February 22, 2016 / administrator

Policy Brief: Improving Industrial Relations

CONTEXT

The 5th Employment Policy Forum was held on August 12th at Gedung MPKP Kampus UI Salemba. The topic of the session was productivity and industrial relationship. The speakers were Mr. I Kadek Artha Dian Sutrisna (LPEM FEB UI) and Mr. Harijanto (PT Adis Dimension Footwear). The discussion was moderated by Mr. Fithra Faisal Hastidi (FEB UI).

Discussions in the forum brought up several key points. The first session discussed LPEM’s research on labor market flexibility, which found that Indonesia’s labor market suffers from a “double rigidity”, both in quantity of labor and wage rate. This double rigidity has a negative influence on innovation and export performance in the country. The second session, a case study of industrial relations from an employer’s perspective, identified five key elements: 1) being adaptable to the Indonesian context, e.g. laws and bureaucracy, low education and work ethic of the workers; 2) investing in worker skills; 3) clear communication between employer and employees; 4) providing for workers’ needs, such as transportation, primary health care, canteen, mini market, employees cooperatives; and 5) solidarity within the company. An open discussion session identified the contribution of two controversial policies in Indonesia’s labor market rigidity: high severance payments and the minimum wage law.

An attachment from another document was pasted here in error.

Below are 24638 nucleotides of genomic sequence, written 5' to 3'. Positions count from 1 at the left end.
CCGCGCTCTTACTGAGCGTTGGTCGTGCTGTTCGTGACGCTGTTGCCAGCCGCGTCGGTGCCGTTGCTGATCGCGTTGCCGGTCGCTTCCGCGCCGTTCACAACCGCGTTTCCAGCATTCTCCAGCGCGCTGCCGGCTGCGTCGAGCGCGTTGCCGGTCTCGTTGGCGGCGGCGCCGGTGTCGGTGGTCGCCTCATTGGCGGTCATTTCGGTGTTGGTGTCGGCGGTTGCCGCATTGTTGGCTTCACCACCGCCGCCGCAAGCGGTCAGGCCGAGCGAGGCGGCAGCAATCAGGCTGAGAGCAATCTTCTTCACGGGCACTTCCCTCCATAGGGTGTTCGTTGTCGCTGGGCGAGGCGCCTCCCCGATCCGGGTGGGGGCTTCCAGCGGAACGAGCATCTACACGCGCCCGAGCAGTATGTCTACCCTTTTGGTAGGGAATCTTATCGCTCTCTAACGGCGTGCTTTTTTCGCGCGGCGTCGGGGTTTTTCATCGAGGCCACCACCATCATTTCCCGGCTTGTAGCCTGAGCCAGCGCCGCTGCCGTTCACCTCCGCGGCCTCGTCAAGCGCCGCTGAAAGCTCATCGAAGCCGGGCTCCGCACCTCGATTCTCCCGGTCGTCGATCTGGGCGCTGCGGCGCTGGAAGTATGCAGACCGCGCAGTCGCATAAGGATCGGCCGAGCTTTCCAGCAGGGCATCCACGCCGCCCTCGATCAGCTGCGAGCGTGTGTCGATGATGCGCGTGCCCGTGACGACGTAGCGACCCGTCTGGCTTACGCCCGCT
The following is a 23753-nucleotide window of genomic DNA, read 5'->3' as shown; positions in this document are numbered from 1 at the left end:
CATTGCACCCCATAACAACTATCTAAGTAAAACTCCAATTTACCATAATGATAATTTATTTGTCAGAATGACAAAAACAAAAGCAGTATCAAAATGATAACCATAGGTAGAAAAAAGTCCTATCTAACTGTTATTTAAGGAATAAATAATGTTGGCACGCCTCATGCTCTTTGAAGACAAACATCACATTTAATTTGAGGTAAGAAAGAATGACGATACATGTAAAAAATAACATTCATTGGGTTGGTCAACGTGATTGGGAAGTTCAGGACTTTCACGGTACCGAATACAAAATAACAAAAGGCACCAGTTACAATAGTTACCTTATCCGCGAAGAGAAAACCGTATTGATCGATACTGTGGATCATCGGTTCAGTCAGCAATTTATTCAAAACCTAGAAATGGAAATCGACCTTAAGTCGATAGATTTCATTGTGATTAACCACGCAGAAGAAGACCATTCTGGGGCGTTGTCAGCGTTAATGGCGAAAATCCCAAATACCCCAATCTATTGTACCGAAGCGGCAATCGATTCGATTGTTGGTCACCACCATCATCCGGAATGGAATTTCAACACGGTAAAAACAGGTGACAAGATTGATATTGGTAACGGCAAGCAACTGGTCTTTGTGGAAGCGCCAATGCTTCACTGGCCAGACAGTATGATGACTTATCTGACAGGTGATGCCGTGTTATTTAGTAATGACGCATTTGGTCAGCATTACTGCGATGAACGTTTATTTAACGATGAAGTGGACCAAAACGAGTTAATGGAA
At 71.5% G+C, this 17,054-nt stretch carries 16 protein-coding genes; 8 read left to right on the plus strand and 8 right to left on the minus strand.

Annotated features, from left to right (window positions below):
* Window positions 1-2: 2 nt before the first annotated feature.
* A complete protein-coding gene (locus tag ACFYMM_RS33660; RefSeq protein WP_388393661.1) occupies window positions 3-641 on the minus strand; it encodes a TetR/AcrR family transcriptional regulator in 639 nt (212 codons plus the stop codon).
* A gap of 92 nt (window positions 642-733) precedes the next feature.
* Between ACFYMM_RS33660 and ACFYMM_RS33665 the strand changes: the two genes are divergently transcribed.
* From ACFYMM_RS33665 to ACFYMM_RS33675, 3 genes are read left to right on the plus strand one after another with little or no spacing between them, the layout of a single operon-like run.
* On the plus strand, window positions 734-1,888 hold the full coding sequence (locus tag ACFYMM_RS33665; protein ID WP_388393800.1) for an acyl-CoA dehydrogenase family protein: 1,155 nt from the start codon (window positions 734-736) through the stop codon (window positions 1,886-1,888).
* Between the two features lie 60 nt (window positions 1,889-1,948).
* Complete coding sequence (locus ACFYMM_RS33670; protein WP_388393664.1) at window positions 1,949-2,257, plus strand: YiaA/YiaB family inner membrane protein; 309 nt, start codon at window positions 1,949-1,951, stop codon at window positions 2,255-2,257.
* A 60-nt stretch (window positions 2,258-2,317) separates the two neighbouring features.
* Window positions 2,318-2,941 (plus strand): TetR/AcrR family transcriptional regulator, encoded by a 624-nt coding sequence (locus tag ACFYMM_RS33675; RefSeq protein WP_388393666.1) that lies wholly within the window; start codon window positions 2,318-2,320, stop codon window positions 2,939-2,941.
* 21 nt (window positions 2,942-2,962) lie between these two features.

POLICY RECOMMENDATIONS

To address the identified issues, the Employment Policy Forum recommends the following: Improving industrial relations

  • At the national level, the government should play a proactive role in facilitating a “grand bargain” between government, employers and employees to propose major overhauls to the labor laws in a way that leaves all parties better off (i.e. a win-win situation).
  • At the firm level, the government should encourage and facilitate collective bargaining agreements (Perjanjian Kerja Bersama, PKB) between employers and employees, spanning not only wage issues but also worker training, benefits, and other incentives. Wage-setting
  • A simple, certain, fair formula-based minimum wage setting mechanism can be more conducive to business and job creation, and at the same time improve workers’ welfare by guaranteeing more certainty and less discretion on the adjustment process.
  • At the firm level, wages should be determined by collective bargaining agreements, through negotiations conducted in good faith by both employers and employees. Severance payments
  • The current severance payment system should be replaced by an Unemployment Insurance system based on workers’ and employers’ contributions. The new system would help eliminate employer’s disincentives towards hiring and firing (currently caused by high severance payments) and would increase workers’ protection in period of joblessness.